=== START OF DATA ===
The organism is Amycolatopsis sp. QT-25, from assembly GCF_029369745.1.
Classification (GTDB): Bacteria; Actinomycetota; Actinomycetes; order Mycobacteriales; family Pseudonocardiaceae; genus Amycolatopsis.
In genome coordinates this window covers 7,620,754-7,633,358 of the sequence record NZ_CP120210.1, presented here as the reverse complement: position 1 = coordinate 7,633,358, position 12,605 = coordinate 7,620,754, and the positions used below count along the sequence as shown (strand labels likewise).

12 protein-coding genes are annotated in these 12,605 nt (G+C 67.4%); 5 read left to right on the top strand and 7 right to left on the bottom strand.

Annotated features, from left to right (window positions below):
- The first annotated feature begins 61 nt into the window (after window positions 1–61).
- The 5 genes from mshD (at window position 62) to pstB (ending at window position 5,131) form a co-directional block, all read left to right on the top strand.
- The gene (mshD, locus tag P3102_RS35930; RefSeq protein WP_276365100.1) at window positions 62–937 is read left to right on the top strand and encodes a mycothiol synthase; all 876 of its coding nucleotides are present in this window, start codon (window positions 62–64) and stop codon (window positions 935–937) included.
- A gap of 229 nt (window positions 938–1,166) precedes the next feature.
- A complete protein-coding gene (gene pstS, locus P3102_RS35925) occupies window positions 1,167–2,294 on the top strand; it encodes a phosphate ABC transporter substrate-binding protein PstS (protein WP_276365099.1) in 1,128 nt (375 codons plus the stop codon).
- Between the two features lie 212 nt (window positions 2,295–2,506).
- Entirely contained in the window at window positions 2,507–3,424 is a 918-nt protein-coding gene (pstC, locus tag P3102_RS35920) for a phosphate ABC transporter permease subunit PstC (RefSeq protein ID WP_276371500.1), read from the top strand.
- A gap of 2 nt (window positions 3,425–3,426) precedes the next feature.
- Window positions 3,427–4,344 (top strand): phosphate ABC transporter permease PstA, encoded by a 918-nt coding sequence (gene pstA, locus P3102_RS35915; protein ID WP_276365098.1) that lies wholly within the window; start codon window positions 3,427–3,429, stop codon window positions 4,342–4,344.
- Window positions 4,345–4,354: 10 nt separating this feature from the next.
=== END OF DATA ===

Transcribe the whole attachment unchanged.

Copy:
The organism is Amycolatopsis sp. QT-25, from assembly GCF_029369745.1.
Classification (GTDB): Bacteria; Actinomycetota; Actinomycetes; order Mycobacteriales; family Pseudonocardiaceae; genus Amycolatopsis.
In genome coordinates this window covers 7,620,754-7,633,358 of the sequence record NZ_CP120210.1, presented here as the reverse complement: position 1 = coordinate 7,633,358, position 12,605 = coordinate 7,620,754, and the positions used below count along the sequence as shown (strand labels likewise).

12 protein-coding genes are annotated in these 12,605 nt (G+C 67.4%); 5 read left to right on the top strand and 7 right to left on the bottom strand.

Annotated features, from left to right (window positions below):
- The first annotated feature begins 61 nt into the window (after window positions 1–61).
- The 5 genes from mshD (at window position 62) to pstB (ending at window position 5,131) form a co-directional block, all read left to right on the top strand.
- The gene (mshD, locus tag P3102_RS35930; RefSeq protein WP_276365100.1) at window positions 62–937 is read left to right on the top strand and encodes a mycothiol synthase; all 876 of its coding nucleotides are present in this window, start codon (window positions 62–64) and stop codon (window positions 935–937) included.
- A gap of 229 nt (window positions 938–1,166) precedes the next feature.
- A complete protein-coding gene (gene pstS, locus P3102_RS35925) occupies window positions 1,167–2,294 on the top strand; it encodes a phosphate ABC transporter substrate-binding protein PstS (protein WP_276365099.1) in 1,128 nt (375 codons plus the stop codon).
- Between the two features lie 212 nt (window positions 2,295–2,506).
- Entirely contained in the window at window positions 2,507–3,424 is a 918-nt protein-coding gene (pstC, locus tag P3102_RS35920) for a phosphate ABC transporter permease subunit PstC (RefSeq protein ID WP_276371500.1), read from the top strand.
- A gap of 2 nt (window positions 3,425–3,426) precedes the next feature.
- Window positions 3,427–4,344 (top strand): phosphate ABC transporter permease PstA, encoded by a 918-nt coding sequence (gene pstA, locus P3102_RS35915; protein ID WP_276365098.1) that lies wholly within the window; start codon window positions 3,427–3,429, stop codon window positions 4,342–4,344.
- Window positions 4,345–4,354: 10 nt separating this feature from the next.